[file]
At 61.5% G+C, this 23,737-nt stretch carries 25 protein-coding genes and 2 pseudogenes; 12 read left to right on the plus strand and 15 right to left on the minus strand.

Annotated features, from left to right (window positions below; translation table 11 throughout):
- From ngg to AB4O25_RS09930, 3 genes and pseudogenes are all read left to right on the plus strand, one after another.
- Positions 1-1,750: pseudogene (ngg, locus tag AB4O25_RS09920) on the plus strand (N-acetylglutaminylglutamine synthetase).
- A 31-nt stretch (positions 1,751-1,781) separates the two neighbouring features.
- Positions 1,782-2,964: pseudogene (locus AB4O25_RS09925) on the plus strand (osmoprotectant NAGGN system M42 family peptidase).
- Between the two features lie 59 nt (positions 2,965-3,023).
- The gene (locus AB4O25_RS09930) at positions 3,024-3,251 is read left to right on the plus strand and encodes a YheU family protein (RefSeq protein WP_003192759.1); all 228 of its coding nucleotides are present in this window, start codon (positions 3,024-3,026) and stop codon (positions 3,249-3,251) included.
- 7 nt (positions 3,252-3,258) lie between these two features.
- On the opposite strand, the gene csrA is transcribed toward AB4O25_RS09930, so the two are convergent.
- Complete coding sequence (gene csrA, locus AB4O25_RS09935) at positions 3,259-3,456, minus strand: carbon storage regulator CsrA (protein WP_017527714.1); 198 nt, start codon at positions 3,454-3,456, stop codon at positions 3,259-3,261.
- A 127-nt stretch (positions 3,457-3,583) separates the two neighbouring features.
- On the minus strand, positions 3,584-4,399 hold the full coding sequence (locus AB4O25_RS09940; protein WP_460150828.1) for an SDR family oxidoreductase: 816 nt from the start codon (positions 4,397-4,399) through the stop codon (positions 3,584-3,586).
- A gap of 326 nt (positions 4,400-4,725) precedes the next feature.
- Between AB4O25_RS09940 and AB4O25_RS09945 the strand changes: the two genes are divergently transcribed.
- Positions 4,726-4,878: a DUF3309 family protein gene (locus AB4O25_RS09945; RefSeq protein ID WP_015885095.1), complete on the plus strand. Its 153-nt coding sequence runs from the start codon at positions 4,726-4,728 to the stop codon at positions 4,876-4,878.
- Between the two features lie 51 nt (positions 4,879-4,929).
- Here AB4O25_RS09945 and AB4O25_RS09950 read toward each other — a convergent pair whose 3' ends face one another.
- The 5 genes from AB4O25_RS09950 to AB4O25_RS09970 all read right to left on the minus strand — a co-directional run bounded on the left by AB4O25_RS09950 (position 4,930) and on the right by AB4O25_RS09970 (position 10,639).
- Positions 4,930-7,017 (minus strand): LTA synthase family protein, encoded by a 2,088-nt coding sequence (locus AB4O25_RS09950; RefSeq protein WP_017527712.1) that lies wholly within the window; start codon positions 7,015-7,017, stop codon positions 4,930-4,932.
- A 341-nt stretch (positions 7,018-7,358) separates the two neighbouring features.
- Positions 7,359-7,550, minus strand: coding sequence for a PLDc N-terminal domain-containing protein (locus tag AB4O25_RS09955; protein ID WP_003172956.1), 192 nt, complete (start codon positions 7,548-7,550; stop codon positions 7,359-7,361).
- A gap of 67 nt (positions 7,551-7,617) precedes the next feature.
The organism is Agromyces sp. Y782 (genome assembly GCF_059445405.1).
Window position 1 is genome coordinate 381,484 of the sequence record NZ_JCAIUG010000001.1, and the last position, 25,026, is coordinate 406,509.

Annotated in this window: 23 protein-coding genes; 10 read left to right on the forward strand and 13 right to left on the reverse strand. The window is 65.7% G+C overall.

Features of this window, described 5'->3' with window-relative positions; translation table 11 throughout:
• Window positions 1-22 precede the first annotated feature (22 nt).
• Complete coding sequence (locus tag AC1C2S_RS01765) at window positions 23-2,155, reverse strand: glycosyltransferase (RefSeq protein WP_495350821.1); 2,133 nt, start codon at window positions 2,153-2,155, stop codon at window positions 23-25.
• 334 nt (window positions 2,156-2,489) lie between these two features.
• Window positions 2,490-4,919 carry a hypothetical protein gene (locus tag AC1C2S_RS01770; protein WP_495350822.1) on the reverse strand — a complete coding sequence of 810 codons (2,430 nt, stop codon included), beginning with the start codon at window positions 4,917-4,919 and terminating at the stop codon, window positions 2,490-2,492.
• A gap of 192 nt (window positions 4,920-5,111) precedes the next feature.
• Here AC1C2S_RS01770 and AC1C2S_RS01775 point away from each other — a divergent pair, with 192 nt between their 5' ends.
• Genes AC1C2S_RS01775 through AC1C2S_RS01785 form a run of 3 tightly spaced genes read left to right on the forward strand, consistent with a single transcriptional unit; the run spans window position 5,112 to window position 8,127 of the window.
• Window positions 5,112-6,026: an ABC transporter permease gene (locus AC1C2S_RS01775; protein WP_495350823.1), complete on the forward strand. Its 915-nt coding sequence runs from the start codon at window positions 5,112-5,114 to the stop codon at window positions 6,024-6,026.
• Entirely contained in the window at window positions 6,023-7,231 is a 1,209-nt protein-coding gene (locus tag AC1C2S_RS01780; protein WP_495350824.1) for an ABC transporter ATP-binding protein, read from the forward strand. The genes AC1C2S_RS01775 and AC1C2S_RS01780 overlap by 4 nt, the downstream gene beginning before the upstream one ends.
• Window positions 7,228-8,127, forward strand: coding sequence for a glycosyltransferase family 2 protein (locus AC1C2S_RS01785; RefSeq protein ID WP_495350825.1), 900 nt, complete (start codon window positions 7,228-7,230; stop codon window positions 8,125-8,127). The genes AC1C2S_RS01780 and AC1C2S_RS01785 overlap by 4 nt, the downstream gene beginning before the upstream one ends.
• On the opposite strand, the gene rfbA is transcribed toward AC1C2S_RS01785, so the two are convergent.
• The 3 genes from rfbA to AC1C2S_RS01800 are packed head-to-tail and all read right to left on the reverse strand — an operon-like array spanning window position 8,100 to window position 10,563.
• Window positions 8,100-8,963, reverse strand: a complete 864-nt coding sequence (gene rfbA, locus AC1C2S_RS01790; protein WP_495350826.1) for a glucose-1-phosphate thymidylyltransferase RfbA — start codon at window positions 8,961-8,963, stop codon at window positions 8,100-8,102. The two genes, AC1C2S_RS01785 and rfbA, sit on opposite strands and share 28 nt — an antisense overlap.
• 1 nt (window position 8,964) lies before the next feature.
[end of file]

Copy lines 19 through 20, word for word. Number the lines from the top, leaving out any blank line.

- The 5 genes from AB4O25_RS09950 to AB4O25_RS09970 all read right to left on the minus strand — a co-directional run bounded on the left by AB4O25_RS09950 (position 4,930) and on the right by AB4O25_RS09970 (position 10,639).
- Positions 4,930-7,017 (minus strand): LTA synthase family protein, encoded by a 2,088-nt coding sequence (locus AB4O25_RS09950; RefSeq protein WP_017527712.1) that lies wholly within the window; start codon positions 7,015-7,017, stop codon positions 4,930-4,932.